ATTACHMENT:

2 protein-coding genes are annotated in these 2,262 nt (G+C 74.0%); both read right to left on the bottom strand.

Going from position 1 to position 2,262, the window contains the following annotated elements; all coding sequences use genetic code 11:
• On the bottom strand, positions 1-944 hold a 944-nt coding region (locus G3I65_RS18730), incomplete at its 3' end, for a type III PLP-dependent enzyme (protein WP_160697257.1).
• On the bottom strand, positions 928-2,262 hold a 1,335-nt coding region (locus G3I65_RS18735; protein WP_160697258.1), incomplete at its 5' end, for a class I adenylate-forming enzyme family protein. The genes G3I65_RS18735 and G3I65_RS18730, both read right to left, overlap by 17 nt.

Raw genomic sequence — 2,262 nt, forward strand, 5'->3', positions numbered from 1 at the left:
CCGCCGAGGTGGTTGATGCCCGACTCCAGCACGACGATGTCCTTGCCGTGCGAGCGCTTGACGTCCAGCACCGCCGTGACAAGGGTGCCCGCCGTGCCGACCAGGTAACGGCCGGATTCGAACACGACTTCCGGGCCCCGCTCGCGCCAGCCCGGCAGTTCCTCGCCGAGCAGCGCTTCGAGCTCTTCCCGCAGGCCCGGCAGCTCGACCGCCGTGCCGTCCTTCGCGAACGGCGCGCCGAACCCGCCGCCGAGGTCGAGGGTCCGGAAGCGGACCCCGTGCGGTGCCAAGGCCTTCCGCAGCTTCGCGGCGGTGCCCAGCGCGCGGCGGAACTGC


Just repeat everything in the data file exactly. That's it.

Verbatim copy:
2 protein-coding genes are annotated in these 2,262 nt (G+C 74.0%); both read right to left on the bottom strand.

Going from position 1 to position 2,262, the window contains the following annotated elements; all coding sequences use genetic code 11:
• On the bottom strand, positions 1-944 hold a 944-nt coding region (locus G3I65_RS18730), incomplete at its 3' end, for a type III PLP-dependent enzyme (protein WP_160697257.1).
• On the bottom strand, positions 928-2,262 hold a 1,335-nt coding region (locus G3I65_RS18735; protein WP_160697258.1), incomplete at its 5' end, for a class I adenylate-forming enzyme family protein. The genes G3I65_RS18735 and G3I65_RS18730, both read right to left, overlap by 17 nt.

Raw genomic sequence — 2,262 nt, forward strand, 5'->3', positions numbered from 1 at the left:
CCGCCGAGGTGGTTGATGCCCGACTCCAGCACGACGATGTCCTTGCCGTGCGAGCGCTTGACGTCCAGCACCGCCGTGACAAGGGTGCCCGCCGTGCCGACCAGGTAACGGCCGGATTCGAACACGACTTCCGGGCCCCGCTCGCGCCAGCCCGGCAGTTCCTCGCCGAGCAGCGCTTCGAGCTCTTCCCGCAGGCCCGGCAGCTCGACCGCCGTGCCGTCCTTCGCGAACGGCGCGCCGAACCCGCCGCCGAGGTCGAGGGTCCGGAAGCGGACCCCGTGCGGTGCCAAGGCCTTCCGCAGCTTCGCGGCGGTGCCCAGCGCGCGGCGGAACTGC